Making the Right Choices to Ensure an Effective Collaboration Solution Implementation
Making the right decisions when implementing collaboration software, is a lot like deciding on the right meals after returning from a long trip. Decide well and you’re rewarded with treat after treat. Decide poorly and you’re a glutton for punishment; or, more aptly, a glutton just getting punished.
It never fails. I leave cuisine rich Houston for a week or two and return craving my favorite foods, like an amazing steak, delicious TexMex fajitas, or some of that heavenly stuff called Texas BBQ. My pure enthusiasm to try all my favorites once led me to attempt to consume them all in one day. The result – nothing tasted great, I got a huge stomach ache, and needed a couple days to recover.
This scenario reminds me of conversations with some of our clients. They’ve lacked collaboration tools for so long that they want it all right now – executive dashboards with drilldown for business intelligence, enterprise search, information organization, team collaboration capabilities, and so on. When asked to define what’s most important, the response is invariably – IT ALL IS! It makes me feel like I’m being asked to serve up steak medium-rare, fajitas, and a side of BBQ. It just doesn’t taste good eaten all at once and it leads to a big stomach ache.
So why is it so difficult to implement all of these collaboration tools at the same time? Experience implementing a number of collaboration projects has shown me that the process requires a major cultural shift for organizations. Before implementing anything, an organization must go through the process of understanding how it currently collaborates and how it wants to collaborate. Only after this phase is complete, should the tools to facilitate this collaboration be implemented.
Secondly, and perhaps even more importantly, is that a massive amount of training is required throughout an organization on how to do things differently; AND how to measure, monitor, and improve the effectiveness of using the new collaboration tools. Ultimately, the techniques and processes necessary to do this for search, BI, information storage, team sites, etc. , are all different and each requires a real investment of time and effort to address effectively. Doing too much at once renders everything ineffective.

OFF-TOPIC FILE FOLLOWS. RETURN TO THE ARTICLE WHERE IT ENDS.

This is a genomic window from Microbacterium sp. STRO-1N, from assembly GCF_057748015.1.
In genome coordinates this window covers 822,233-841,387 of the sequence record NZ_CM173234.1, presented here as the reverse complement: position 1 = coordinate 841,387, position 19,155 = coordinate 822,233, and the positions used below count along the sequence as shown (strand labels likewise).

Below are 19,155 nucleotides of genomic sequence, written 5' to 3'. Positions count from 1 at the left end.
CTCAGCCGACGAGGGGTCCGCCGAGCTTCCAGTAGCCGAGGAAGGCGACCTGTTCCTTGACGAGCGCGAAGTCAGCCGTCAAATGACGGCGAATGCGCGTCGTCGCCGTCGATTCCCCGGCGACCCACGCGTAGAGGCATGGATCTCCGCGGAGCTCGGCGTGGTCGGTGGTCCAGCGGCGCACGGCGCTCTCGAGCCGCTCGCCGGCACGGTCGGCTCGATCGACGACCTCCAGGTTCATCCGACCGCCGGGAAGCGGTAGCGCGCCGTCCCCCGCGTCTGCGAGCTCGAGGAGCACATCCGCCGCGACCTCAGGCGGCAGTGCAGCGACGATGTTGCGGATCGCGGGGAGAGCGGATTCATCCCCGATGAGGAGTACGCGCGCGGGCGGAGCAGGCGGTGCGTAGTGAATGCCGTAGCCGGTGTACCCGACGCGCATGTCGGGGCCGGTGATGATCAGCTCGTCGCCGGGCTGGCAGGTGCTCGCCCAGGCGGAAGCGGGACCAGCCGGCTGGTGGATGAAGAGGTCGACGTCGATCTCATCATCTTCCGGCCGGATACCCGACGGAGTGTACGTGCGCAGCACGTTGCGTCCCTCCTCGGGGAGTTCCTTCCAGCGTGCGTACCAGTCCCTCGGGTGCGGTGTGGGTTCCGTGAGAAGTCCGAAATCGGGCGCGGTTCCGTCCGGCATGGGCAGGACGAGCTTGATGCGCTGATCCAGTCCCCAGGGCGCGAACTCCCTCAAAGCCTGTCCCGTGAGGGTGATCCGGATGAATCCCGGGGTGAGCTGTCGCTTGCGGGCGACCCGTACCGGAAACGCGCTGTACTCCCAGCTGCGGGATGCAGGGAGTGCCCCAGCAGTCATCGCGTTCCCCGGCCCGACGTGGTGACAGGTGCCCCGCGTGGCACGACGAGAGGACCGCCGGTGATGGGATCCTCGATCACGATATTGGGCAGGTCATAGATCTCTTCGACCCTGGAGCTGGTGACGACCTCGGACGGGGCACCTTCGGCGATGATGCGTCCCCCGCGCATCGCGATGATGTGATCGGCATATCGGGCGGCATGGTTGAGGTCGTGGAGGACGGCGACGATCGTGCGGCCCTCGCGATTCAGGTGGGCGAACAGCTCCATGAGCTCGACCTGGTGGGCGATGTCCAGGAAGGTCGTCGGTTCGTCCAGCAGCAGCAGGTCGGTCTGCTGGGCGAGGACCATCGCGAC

The secret is to take a managed and measured approach. Luckily, at the Rand Group we’ve developed a good methodology for sorting through the options. Using our UpFront approach, we are able to quickly assess an organization’s needs, how they can best be addressed, and how the solutions can be aligned with achieving maximum business value. Voila – a fact based plan on how to proceed in order to get maximum value.
In some situations, an easy first step has been configuring enterprise search. For an organization with poor information “findability”, this almost always delivers instantaneous productivity improvements. It can be married with a longer term information organization, categorization, and management strategy that makes information progressively more findable and easy to manage.
In other organizations, data insights are the critical element, and we’re able to define an approach that provides initial insights that grow into a robust data warehousing and business intelligence strategy.
Whatever the roadmap, by implementing collaboration software in a managed, prioritized way, you won’t be a glutton trying to consume five things at once, but rather the connoisseur focusing on and savoring the benefits of one delicious nugget at a time.
– Software Delivered as Promised. No Surprises.